War Horse review

Among the many themes that emerge or converge in the films of director, producer, writer Steven Spielberg are lonely children and war, specifically World War II. From the kids in “E.T”: the Extra-Terrestrial” (1982) to the Oscar-winning “Schindler’s List” (1993),  a black and white film but viewers may remember the little Jewish girl in a red coat, waiting for transport to the Nazi death camps. And from “The Color Purple” (1985) for which he deserved an Oscar, to one of my personal favorite’s, this year’s “Super 8”, Spielberg captures lonely children, or children estranged from, or in tension with, their fathers, as none other.

Saving Private Ryan” (1998), and the TV miniseries “Band of Brothers” (2001) and “Pacific” (2010) and back to cinema with “Letters from Iwo Jima” (2006), Spielberg draws the heartbreak of war with the pen of cinematic art as few others, perhaps none other. But I think with “War Horse”, opening in theaters on Christmas Day, is Spielberg’s take on the Academy Award winning 2009 film “The Hurtlocker”, his chance to show how war shreds humanity through the desperate courage and pain of a war horse.

“War Horse” is based on based on a 1982 children’s novel by Michael Marpurgo and has been made into a stage play in 2007 that friends have told me is extremely moving. It is estimated that millions of horses died in World War I from all the armies involved.

A few months before England declared war on Germany in 1914, a horse is born in Devon. Albert Narracott (Jeremy Divine), the only son and of  tenant farmers Ted (Peter Mullan) and Rose (Emily Watson). Ted goes to market to buy a workhorse, presumably a Clydesdale, but is enthralled with the strength and beauty of Joey. He spends money he does not have and takes the horse home, to the derision and disapproval of all except Albert.

Joey proves his worth by plowing an impossibly rocky field but the crop is lost in a rainstorm. When war is declared, soldiers come to the village to buy horses, and an officer promises Albert he will bring Joey home safe if he can.

Joey heads into war with the British soldiers, is lost to the Germans, taken in by a French farmer and his granddaughter but eventually ends up working the German transport lines with Topthorn, a black stallion also captured from the British army.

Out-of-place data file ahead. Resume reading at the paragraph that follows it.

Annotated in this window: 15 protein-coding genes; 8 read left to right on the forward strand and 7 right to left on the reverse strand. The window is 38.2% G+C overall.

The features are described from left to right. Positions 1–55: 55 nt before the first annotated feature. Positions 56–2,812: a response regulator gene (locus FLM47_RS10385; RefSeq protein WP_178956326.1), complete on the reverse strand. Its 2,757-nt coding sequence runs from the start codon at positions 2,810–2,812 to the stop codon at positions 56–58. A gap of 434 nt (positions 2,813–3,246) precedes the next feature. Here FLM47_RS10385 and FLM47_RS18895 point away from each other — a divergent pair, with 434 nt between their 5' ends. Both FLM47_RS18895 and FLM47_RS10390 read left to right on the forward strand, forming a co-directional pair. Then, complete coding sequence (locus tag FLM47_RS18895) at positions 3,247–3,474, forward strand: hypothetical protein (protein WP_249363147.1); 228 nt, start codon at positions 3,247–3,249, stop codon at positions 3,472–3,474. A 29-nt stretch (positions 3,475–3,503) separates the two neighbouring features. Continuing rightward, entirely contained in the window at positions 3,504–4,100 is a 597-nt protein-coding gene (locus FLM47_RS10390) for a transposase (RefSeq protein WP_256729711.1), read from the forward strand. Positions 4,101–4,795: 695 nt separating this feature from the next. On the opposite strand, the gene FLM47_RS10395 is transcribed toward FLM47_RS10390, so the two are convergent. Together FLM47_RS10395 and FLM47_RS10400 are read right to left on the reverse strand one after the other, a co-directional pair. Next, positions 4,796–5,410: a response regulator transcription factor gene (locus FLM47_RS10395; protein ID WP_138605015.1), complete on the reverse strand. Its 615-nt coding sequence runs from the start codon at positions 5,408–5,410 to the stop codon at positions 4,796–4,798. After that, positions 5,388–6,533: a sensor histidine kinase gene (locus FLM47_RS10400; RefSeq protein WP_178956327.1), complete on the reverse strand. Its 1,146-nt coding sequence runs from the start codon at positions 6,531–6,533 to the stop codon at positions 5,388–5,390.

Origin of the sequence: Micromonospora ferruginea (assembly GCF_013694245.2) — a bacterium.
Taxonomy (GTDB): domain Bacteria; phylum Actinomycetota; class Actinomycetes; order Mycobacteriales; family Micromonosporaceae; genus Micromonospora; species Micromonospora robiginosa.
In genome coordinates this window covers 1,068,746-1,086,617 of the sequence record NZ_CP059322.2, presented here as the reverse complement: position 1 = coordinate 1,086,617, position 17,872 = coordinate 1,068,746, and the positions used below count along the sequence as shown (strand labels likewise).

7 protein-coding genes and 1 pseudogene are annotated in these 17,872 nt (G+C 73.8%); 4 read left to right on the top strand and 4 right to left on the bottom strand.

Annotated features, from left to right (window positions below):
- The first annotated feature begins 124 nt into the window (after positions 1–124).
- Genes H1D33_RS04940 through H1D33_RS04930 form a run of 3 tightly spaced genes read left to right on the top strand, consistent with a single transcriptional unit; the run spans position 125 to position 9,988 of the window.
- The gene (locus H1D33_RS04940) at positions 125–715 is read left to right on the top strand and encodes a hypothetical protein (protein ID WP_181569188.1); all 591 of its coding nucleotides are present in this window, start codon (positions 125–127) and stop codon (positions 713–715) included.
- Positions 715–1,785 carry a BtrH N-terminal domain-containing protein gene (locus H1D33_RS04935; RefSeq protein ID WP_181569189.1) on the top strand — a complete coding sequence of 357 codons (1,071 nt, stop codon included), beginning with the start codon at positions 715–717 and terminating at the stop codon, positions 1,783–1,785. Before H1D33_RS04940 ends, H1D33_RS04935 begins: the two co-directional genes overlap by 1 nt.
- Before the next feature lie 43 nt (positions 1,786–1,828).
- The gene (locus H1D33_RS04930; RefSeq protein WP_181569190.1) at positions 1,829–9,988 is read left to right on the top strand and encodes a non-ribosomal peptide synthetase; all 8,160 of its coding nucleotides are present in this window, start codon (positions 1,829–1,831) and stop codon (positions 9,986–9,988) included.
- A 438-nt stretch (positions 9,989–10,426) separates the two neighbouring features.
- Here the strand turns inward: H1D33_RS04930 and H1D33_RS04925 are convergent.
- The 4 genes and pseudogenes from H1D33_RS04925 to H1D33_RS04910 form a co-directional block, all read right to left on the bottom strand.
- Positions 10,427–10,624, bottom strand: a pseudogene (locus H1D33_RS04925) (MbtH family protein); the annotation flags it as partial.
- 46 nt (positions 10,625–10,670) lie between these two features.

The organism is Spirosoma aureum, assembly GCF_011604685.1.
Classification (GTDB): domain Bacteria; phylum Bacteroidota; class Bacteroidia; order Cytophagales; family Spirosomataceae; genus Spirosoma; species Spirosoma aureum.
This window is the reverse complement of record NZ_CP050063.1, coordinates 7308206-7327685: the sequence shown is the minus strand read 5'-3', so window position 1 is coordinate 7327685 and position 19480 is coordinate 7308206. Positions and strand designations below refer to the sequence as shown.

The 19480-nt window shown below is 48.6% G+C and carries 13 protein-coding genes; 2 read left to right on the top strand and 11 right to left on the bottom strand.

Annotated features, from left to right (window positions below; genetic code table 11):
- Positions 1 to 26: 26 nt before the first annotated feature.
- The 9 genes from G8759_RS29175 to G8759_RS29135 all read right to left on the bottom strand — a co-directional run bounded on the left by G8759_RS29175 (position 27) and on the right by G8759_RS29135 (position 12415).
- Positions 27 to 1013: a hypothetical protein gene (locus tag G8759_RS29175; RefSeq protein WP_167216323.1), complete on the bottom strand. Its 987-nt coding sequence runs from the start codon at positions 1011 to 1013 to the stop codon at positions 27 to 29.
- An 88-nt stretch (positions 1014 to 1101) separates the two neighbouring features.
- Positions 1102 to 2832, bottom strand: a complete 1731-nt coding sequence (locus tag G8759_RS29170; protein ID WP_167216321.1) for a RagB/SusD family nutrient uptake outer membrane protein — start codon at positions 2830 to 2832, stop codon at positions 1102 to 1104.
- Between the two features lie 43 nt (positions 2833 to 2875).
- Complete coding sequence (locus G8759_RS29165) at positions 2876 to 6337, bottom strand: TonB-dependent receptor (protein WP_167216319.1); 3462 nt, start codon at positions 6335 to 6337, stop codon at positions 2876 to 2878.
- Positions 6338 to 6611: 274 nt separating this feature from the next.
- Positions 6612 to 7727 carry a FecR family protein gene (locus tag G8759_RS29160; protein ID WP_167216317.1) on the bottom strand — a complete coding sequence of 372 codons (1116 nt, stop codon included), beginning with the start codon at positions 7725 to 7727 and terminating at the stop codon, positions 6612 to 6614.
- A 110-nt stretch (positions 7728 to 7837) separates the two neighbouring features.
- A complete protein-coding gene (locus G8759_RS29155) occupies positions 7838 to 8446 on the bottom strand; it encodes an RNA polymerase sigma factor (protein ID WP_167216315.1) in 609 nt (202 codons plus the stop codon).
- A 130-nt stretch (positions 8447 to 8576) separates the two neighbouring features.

As the longest, most deadly war in history nears the end, Joey escapes from his cruel masters (though some wranglers were good to the horses) and in a heartbreaking sequence, wrapped in barbed wire, cut and bleeding, makes a run for it through no-mans-land. This is the films’ finest, most poignant, terrifying scene, that culminates with Germans and British units recognizing the transcendent strength of this noble steed, and changing them all, just for a moment.

There are elements of the film that won’t pass muster to the careful viewer. The crop that gets ruined is on a slope; my sister, who has a large garden, said the rain would have run off, not drowned the vegetables.  The crookedly plowed field turns into the perfectly furrowed plot from one scene to another. Albert, who eventually is old enough to go to war, is blinded by gas and then all of a sudden he can see but the audience does not get to see that moment. I wanted to see this because the characters were not well developed; the one with the most interesting potential was Rose, played by Emily Watson.

The film has been nominated for many awards for cinematography, that magical craft of bringing light and camera together, by Janusz Kaminski. Kaminski has worked on many Spielberg movies, winning Oscars for “Schindler’s List” and “Saving Private Ryan”.  But I found the digital color “filming” to be over saturated making the characters seem almost as if they were motion-capture animation. Some of the staging of the scenes seemed to have been lifted right out of “Gone with the Wind” and “The Searchers”.